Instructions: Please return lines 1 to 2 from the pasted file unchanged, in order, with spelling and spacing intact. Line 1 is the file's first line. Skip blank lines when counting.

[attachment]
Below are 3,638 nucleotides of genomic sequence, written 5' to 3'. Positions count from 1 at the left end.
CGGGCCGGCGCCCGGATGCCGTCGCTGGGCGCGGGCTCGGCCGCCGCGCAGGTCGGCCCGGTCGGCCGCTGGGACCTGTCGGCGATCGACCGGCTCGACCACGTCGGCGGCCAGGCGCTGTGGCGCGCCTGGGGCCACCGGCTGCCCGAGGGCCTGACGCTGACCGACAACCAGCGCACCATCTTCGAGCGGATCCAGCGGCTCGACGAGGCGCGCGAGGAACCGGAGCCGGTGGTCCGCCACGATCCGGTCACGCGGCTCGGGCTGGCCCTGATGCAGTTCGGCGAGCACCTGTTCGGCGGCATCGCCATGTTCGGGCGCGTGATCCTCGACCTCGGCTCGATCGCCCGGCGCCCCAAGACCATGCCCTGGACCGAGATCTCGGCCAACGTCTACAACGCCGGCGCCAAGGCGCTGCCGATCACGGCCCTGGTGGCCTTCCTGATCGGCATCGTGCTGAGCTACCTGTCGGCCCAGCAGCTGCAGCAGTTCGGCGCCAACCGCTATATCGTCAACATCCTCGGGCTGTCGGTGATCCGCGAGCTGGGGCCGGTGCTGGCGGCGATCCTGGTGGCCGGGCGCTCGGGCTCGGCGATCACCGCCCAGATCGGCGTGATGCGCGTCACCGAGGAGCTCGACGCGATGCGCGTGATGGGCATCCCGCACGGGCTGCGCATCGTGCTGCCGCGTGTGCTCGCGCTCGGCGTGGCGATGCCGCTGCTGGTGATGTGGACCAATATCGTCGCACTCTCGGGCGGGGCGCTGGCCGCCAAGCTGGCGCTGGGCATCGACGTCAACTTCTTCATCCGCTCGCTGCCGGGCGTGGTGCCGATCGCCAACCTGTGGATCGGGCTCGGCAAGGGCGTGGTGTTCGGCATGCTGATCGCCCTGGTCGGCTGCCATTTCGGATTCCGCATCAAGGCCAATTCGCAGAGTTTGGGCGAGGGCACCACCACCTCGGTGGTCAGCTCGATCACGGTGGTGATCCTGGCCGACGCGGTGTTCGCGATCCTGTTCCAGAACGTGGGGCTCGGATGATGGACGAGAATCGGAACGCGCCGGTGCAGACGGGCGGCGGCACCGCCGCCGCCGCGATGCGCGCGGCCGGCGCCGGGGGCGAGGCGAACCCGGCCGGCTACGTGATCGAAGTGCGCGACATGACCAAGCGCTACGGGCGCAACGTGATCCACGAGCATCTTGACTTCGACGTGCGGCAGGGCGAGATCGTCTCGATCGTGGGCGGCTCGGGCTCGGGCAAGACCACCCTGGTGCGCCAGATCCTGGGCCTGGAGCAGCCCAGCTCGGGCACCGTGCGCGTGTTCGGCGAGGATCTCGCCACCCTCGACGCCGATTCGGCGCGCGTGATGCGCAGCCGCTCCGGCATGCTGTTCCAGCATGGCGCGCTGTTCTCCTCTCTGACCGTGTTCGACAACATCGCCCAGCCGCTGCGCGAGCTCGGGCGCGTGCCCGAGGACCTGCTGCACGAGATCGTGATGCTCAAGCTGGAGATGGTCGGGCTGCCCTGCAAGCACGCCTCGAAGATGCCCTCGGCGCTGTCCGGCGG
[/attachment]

Below are 3,638 nucleotides of genomic sequence, written 5' to 3'. Positions count from 1 at the left end.
CGGGCCGGCGCCCGGATGCCGTCGCTGGGCGCGGGCTCGGCCGCCGCGCAGGTCGGCCCGGTCGGCCGCTGGGACCTGTCGGCGATCGACCGGCTCGACCACGTCGGCGGCCAGGCGCTGTGGCGCGCCTGGGGCCACCGGCTGCCCGAGGGCCTGACGCTGACCGACAACCAGCGCACCATCTTCGAGCGGATCCAGCGGCTCGACGAGGCGCGCGAGGAACCGGAGCCGGTGGTCCGCCACGATCCGGTCACGCGGCTCGGGCTGGCCCTGATGCAGTTCGGCGAGCACCTGTTCGGCGGCATCGCCATGTTCGGGCGCGTGATCCTCGACCTCGGCTCGATCGCCCGGCGCCCCAAGACCATGCCCTGGACCGAGATCTCGGCCAACGTCTACAACGCCGGCGCCAAGGCGCTGCCGATCACGGCCCTGGTGGCCTTCCTGATCGGCATCGTGCTGAGCTACCTGTCGGCCCAGCAGCTGCAGCAGTTCGGCGCCAACCGCTATATCGTCAACATCCTCGGGCTGTCGGTGATCCGCGAGCTGGGGCCGGTGCTGGCGGCGATCCTGGTGGCCGGGCGCTCGGGCTCGGCGATCACCGCCCAGATCGGCGTGATGCGCGTCACCGAGGAGCTCGACGCGATGCGCGTGATGGGCATCCCGCACGGGCTGCGCATCGTGCTGCCGCGTGTGCTCGCGCTCGGCGTGGCGATGCCGCTGCTGGTGATGTGGACCAATATCGTCGCACTCTCGGGCGGGGCGCTGGCCGCCAAGCTGGCGCTGGGCATCGACGTCAACTTCTTCATCCGCTCGCTGCCGGGCGTGGTGCCGATCGCCAACCTGTGGATCGGGCTCGGCAAGGGCGTGGTGTTCGGCATGCTGATCGCCCTGGTCGGCTGCCATTTCGGATTCCGCATCAAGGCCAATTCGCAGAGTTTGGGCGAGGGCACCACCACCTCGGTGGTCAGCTCGATCACGGTGGTGATCCTGGCCGACGCGGTGTTCGCGATCCTGTTCCAGAACGTGGGGCTCGGATGATGGACGAGAATCGGAACGCGCCGGTGCAGACGGGCGGCGGCACCGCCGCCGCCGCGATGCGCGCGGCCGGCGCCGGGGGCGAGGCGAACCCGGCCGGCTACGTGATCGAAGTGCGCGACATGACCAAGCGCTACGGGCGCAACGTGATCCACGAGCATCTTGACTTCGACGTGCGGCAGGGCGAGATCGTCTCGATCGTGGGCGGCTCGGGCTCGGGCAAGACCACCCTGGTGCGCCAGATCCTGGGCCTGGAGCAGCCCAGCTCGGGCACCGTGCGCGTGTTCGGCGAGGATCTCGCCACCCTCGACGCCGATTCGGCGCGCGTGATGCGCAGCCGCTCCGGCATGCTGTTCCAGCATGGCGCGCTGTTCTCCTCTCTGACCGTGTTCGACAACATCGCCCAGCCGCTGCGCGAGCTCGGGCGCGTGCCCGAGGACCTGCTGCACGAGATCGTGATGCTCAAGCTGGAGATGGTCGGGCTGCCCTGCAAGCACGCCTCGAAGATGCCCTCGGCGCTGTCCGGCGG